Testing SQLite vs. Tokyo Cabinet (TC) vs. G-WAN's KV store
Preparing data for 10 rounds * 1,000 items = 10,000 operations per engine
Tokyo Cabinet fails because of locking errors at 10,000+
items because TC databases can either
be opened for READ or WRITE mode but
sprintf() Overhead: 1,000 entries processed in 0.28500 ms
Random Overhead: 1,000 entries processed in 0.02100 ms
(times per item operation in milliseconds, TC-FIXED 'wipe all' time [I/O is done there] is replaced by smaller 'delete' time)
|engine||insert||random insert||random update||traverse||in-order search||random search||delete||wipe all||total time|
|G-WAN vs SQLite||119.429x faster||105.906x faster||134.657x faster||29.960x faster||324.718x faster||298.263x faster||14.693x faster||28.023x faster||211.406x faster|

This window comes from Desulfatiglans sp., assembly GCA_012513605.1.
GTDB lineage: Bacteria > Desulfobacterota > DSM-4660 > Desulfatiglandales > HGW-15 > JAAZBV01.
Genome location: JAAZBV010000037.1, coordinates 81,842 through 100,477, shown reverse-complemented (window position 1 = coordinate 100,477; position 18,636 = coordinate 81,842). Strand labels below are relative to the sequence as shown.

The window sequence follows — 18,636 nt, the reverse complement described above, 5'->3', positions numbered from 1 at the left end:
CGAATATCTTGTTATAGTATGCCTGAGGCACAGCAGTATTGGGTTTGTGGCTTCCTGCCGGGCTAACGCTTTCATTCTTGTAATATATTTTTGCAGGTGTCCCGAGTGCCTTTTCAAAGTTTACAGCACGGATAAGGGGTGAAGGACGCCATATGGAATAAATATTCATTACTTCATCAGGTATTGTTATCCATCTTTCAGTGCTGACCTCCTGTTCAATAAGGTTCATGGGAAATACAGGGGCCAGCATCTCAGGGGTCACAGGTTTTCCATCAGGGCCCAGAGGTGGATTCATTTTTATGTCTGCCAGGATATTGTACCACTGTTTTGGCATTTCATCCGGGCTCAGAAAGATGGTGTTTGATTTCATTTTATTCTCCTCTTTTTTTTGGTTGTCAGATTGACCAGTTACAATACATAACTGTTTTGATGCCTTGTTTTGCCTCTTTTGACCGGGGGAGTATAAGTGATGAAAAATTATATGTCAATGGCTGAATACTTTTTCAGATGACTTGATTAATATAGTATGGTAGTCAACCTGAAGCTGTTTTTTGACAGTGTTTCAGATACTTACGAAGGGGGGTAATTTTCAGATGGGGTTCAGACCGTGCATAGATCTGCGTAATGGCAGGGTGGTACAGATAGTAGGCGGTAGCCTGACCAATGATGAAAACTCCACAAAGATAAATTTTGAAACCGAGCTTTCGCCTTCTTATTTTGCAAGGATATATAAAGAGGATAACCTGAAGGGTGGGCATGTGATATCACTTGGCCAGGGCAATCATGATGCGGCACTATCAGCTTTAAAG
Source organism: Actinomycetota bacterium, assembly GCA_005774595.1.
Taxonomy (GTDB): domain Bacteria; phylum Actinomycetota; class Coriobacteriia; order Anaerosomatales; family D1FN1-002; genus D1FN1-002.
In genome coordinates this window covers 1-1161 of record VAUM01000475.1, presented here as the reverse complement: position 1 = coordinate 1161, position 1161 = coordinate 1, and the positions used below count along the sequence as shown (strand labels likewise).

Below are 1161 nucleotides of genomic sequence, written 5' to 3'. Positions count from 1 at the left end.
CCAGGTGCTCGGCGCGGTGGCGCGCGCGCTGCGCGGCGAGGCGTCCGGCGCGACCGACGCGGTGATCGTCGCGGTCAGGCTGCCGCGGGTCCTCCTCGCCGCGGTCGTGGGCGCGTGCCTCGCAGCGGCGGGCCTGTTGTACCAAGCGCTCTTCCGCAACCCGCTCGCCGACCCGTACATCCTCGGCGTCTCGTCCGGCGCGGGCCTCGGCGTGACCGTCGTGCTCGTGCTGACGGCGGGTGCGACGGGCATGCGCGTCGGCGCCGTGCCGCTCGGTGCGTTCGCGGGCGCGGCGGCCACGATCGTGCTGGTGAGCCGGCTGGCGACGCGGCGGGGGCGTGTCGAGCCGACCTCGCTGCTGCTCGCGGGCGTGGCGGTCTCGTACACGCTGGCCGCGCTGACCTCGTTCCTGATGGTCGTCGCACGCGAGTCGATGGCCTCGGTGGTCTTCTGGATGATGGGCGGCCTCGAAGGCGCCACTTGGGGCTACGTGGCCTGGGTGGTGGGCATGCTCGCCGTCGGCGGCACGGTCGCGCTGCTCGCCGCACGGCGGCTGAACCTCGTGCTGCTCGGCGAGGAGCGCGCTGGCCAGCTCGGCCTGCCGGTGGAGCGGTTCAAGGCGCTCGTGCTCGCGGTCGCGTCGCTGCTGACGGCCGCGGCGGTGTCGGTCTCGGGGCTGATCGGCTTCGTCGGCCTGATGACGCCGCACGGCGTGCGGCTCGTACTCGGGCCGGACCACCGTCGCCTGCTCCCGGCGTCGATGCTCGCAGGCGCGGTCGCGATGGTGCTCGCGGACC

|G-WAN vs TC||13.048x faster||1.273x faster||1.313x faster||500.822x faster||11.504x faster||10.569x faster||23.459x faster||47.345x faster||30.864x faster|
|G-WAN vs TC-FIXED||1.318x slower||1.356x slower||1.200x slower||11.198x faster||4.359x faster||4.228x faster||2.056x faster||4.150x faster||2.765x faster|
Explaining the Results:
TC and TC-FIXED inserts are fast because TC's hash-table and TC-FIXED's array are pre-allocated
before any item can be added (by contrast, G-WAN's KV allocates memory on-demand). Pre-allocating
all the memory helps to shine in benchmarks but real-life applications may take months to fill these data
structures (if it ever happens), wasting previous memory that the system and other applications could
About the "Total Time":
G-WAN's KV store is 20-30x faster than Tokyo Cabinet "TC" (hash-table of variable-size keys/values).
G-WAN's KV store is 2-3x faster than Tokyo Cabinet "TC-FIXED" (an array of fixed-size keys/values).
Unlike TC, TC-FIXED and SQLite (where an insert/update blocks all other read & write threads),
G-WAN's Key-Value store is wait-free (it never blocks and it never delays any mix and number of
reads and writes).
G-WAN's Key-Value store ability to create indexes on existing data lets you continue using the same
indexed-model that everybody used during decades - just much faster.